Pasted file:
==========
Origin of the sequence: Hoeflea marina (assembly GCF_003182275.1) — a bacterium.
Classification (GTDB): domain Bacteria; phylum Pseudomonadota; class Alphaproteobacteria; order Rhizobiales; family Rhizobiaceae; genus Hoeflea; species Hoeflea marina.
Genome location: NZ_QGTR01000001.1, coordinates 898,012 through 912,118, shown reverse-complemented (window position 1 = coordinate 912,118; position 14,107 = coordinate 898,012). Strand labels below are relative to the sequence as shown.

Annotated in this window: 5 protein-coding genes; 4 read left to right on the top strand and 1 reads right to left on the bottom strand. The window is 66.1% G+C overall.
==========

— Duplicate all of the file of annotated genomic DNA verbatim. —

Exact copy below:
Origin of the sequence: Hoeflea marina (assembly GCF_003182275.1) — a bacterium.
Classification (GTDB): domain Bacteria; phylum Pseudomonadota; class Alphaproteobacteria; order Rhizobiales; family Rhizobiaceae; genus Hoeflea; species Hoeflea marina.
Genome location: NZ_QGTR01000001.1, coordinates 898,012 through 912,118, shown reverse-complemented (window position 1 = coordinate 912,118; position 14,107 = coordinate 898,012). Strand labels below are relative to the sequence as shown.

Annotated in this window: 5 protein-coding genes; 4 read left to right on the top strand and 1 reads right to left on the bottom strand. The window is 66.1% G+C overall.